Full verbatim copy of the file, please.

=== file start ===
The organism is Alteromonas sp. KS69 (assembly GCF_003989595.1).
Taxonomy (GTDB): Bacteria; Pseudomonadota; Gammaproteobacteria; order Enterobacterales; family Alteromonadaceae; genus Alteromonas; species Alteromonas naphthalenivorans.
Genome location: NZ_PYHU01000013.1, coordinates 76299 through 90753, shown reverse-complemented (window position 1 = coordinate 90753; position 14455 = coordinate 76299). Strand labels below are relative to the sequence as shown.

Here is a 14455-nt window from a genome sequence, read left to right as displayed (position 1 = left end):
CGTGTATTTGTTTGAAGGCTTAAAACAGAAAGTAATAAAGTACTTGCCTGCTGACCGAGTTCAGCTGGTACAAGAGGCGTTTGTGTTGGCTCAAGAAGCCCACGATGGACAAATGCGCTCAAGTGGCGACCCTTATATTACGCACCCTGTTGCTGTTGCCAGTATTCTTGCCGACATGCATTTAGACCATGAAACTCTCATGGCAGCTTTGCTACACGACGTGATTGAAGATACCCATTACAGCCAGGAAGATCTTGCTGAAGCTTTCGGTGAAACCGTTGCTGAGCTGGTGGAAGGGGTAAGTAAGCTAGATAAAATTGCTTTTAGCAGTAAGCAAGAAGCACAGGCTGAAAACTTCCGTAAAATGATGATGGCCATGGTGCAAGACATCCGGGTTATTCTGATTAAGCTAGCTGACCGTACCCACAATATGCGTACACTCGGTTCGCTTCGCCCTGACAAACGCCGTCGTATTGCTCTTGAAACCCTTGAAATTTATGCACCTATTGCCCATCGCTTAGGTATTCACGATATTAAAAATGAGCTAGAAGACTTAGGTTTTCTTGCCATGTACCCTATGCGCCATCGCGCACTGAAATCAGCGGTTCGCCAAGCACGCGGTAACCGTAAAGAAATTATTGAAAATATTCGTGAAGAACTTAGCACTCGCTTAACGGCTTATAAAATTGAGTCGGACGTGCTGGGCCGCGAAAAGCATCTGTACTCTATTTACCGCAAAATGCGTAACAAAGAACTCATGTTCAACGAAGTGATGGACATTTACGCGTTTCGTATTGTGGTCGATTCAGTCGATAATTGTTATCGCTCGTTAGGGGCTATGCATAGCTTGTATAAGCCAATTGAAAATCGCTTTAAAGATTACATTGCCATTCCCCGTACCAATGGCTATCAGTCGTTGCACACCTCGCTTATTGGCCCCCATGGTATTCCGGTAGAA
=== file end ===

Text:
The organism is Alteromonas sp. KS69 (assembly GCF_003989595.1).
Taxonomy (GTDB): Bacteria; Pseudomonadota; Gammaproteobacteria; order Enterobacterales; family Alteromonadaceae; genus Alteromonas; species Alteromonas naphthalenivorans.
Genome location: NZ_PYHU01000013.1, coordinates 76299 through 90753, shown reverse-complemented (window position 1 = coordinate 90753; position 14455 = coordinate 76299). Strand labels below are relative to the sequence as shown.

Here is a 14455-nt window from a genome sequence, read left to right as displayed (position 1 = left end):
CGTGTATTTGTTTGAAGGCTTAAAACAGAAAGTAATAAAGTACTTGCCTGCTGACCGAGTTCAGCTGGTACAAGAGGCGTTTGTGTTGGCTCAAGAAGCCCACGATGGACAAATGCGCTCAAGTGGCGACCCTTATATTACGCACCCTGTTGCTGTTGCCAGTATTCTTGCCGACATGCATTTAGACCATGAAACTCTCATGGCAGCTTTGCTACACGACGTGATTGAAGATACCCATTACAGCCAGGAAGATCTTGCTGAAGCTTTCGGTGAAACCGTTGCTGAGCTGGTGGAAGGGGTAAGTAAGCTAGATAAAATTGCTTTTAGCAGTAAGCAAGAAGCACAGGCTGAAAACTTCCGTAAAATGATGATGGCCATGGTGCAAGACATCCGGGTTATTCTGATTAAGCTAGCTGACCGTACCCACAATATGCGTACACTCGGTTCGCTTCGCCCTGACAAACGCCGTCGTATTGCTCTTGAAACCCTTGAAATTTATGCACCTATTGCCCATCGCTTAGGTATTCACGATATTAAAAATGAGCTAGAAGACTTAGGTTTTCTTGCCATGTACCCTATGCGCCATCGCGCACTGAAATCAGCGGTTCGCCAAGCACGCGGTAACCGTAAAGAAATTATTGAAAATATTCGTGAAGAACTTAGCACTCGCTTAACGGCTTATAAAATTGAGTCGGACGTGCTGGGCCGCGAAAAGCATCTGTACTCTATTTACCGCAAAATGCGTAACAAAGAACTCATGTTCAACGAAGTGATGGACATTTACGCGTTTCGTATTGTGGTCGATTCAGTCGATAATTGTTATCGCTCGTTAGGGGCTATGCATAGCTTGTATAAGCCAATTGAAAATCGCTTTAAAGATTACATTGCCATTCCCCGTACCAATGGCTATCAGTCGTTGCACACCTCGCTTATTGGCCCCCATGGTATTCCGGTAGAA